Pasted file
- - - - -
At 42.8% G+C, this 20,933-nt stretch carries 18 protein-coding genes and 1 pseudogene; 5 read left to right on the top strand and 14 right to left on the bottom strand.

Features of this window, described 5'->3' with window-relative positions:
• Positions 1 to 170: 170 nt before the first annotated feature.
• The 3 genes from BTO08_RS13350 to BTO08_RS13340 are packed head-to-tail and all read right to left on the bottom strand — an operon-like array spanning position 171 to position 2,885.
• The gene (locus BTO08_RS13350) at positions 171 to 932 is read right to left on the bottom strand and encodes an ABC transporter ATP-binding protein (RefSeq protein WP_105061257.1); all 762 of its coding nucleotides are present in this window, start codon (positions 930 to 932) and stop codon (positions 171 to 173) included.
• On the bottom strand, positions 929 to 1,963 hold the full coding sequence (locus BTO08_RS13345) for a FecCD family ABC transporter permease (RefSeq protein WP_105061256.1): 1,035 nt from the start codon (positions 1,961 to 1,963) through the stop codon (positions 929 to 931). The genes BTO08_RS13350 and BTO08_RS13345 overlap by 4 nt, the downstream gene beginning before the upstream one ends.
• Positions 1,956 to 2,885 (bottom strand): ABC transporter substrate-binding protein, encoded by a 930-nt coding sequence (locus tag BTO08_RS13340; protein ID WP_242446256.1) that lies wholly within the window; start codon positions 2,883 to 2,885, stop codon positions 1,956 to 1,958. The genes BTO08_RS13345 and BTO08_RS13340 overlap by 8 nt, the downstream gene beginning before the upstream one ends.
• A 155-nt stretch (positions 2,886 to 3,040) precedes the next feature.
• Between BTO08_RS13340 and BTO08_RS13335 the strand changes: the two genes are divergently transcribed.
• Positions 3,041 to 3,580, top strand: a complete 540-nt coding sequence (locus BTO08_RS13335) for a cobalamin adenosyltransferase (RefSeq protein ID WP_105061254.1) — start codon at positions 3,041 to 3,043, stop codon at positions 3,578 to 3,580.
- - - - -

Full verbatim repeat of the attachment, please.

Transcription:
At 42.8% G+C, this 20,933-nt stretch carries 18 protein-coding genes and 1 pseudogene; 5 read left to right on the top strand and 14 right to left on the bottom strand.

Features of this window, described 5'->3' with window-relative positions:
• Positions 1 to 170: 170 nt before the first annotated feature.
• The 3 genes from BTO08_RS13350 to BTO08_RS13340 are packed head-to-tail and all read right to left on the bottom strand — an operon-like array spanning position 171 to position 2,885.
• The gene (locus BTO08_RS13350) at positions 171 to 932 is read right to left on the bottom strand and encodes an ABC transporter ATP-binding protein (RefSeq protein WP_105061257.1); all 762 of its coding nucleotides are present in this window, start codon (positions 930 to 932) and stop codon (positions 171 to 173) included.
• On the bottom strand, positions 929 to 1,963 hold the full coding sequence (locus BTO08_RS13345) for a FecCD family ABC transporter permease (RefSeq protein WP_105061256.1): 1,035 nt from the start codon (positions 1,961 to 1,963) through the stop codon (positions 929 to 931). The genes BTO08_RS13350 and BTO08_RS13345 overlap by 4 nt, the downstream gene beginning before the upstream one ends.
• Positions 1,956 to 2,885 (bottom strand): ABC transporter substrate-binding protein, encoded by a 930-nt coding sequence (locus tag BTO08_RS13340; protein ID WP_242446256.1) that lies wholly within the window; start codon positions 2,883 to 2,885, stop codon positions 1,956 to 1,958. The genes BTO08_RS13345 and BTO08_RS13340 overlap by 8 nt, the downstream gene beginning before the upstream one ends.
• A 155-nt stretch (positions 2,886 to 3,040) precedes the next feature.
• Between BTO08_RS13340 and BTO08_RS13335 the strand changes: the two genes are divergently transcribed.
• Positions 3,041 to 3,580, top strand: a complete 540-nt coding sequence (locus BTO08_RS13335) for a cobalamin adenosyltransferase (RefSeq protein ID WP_105061254.1) — start codon at positions 3,041 to 3,043, stop codon at positions 3,578 to 3,580.